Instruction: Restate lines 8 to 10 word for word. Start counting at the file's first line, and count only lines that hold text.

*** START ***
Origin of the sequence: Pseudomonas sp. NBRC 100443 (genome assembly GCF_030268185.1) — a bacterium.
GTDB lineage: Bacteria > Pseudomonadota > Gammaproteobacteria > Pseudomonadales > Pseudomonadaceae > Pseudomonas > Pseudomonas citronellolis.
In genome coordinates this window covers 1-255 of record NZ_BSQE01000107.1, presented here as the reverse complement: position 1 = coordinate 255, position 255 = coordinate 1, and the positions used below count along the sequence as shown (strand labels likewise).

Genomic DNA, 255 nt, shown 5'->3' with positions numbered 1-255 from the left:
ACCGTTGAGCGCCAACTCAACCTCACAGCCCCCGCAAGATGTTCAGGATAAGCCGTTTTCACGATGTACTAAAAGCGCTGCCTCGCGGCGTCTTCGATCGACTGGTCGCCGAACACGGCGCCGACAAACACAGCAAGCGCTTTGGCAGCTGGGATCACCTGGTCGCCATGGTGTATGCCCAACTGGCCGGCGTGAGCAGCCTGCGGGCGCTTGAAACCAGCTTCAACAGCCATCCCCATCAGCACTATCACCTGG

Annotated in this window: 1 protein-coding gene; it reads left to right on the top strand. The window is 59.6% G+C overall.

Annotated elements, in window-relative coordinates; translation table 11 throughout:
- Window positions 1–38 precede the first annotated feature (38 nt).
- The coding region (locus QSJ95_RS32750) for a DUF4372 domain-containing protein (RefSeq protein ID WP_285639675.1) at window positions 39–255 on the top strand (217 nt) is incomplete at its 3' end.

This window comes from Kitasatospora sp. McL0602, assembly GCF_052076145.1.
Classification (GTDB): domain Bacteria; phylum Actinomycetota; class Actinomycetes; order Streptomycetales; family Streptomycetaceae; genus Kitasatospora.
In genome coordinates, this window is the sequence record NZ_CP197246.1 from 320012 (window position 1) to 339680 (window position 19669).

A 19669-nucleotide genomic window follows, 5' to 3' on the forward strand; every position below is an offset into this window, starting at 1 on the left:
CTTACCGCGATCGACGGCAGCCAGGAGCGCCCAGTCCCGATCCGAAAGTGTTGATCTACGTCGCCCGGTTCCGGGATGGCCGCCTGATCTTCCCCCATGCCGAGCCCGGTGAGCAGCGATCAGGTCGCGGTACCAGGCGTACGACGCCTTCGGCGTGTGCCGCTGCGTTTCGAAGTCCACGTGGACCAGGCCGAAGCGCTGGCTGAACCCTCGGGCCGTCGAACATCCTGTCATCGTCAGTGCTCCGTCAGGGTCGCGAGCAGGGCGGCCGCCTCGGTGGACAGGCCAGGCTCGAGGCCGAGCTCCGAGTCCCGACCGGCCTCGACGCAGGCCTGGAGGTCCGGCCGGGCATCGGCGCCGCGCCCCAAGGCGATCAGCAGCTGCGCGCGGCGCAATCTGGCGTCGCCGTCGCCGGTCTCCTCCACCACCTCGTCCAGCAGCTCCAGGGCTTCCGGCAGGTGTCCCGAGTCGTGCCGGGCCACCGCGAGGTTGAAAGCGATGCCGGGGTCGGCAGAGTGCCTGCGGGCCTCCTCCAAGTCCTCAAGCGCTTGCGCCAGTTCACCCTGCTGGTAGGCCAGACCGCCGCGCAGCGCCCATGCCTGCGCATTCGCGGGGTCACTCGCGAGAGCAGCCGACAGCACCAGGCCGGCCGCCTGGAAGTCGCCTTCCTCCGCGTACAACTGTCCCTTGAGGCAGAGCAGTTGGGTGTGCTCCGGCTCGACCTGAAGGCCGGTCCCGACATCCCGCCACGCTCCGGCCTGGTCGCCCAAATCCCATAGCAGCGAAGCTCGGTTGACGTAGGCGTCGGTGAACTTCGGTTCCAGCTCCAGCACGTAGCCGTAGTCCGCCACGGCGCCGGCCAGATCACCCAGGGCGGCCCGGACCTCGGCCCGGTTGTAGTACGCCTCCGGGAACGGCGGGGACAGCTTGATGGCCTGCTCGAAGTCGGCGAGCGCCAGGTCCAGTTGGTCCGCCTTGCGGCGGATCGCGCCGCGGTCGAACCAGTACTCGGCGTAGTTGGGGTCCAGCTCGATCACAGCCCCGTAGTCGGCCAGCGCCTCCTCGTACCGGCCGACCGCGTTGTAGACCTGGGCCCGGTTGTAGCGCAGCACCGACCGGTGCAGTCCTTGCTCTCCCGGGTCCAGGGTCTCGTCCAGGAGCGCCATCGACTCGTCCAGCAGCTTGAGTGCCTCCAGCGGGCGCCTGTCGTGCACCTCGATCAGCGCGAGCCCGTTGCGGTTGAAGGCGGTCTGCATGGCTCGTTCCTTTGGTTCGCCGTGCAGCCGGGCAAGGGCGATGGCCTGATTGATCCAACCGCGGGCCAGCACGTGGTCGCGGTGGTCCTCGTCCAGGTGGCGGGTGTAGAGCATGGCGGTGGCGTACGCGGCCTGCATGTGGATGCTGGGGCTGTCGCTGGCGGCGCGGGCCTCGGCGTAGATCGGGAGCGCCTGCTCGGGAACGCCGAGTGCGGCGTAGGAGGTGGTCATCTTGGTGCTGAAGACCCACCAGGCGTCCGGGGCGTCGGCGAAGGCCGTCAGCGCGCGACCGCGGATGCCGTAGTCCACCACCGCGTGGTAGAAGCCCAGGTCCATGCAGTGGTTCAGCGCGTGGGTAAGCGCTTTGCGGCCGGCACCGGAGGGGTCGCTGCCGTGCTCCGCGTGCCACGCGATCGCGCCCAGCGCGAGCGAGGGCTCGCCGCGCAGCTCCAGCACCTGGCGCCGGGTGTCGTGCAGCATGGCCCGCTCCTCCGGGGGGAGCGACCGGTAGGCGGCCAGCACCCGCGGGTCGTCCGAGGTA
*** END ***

- Window positions 1–38 precede the first annotated feature (38 nt).
- The coding region (locus QSJ95_RS32750) for a DUF4372 domain-containing protein (RefSeq protein ID WP_285639675.1) at window positions 39–255 on the top strand (217 nt) is incomplete at its 3' end.

This window comes from Kitasatospora sp. McL0602, assembly GCF_052076145.1.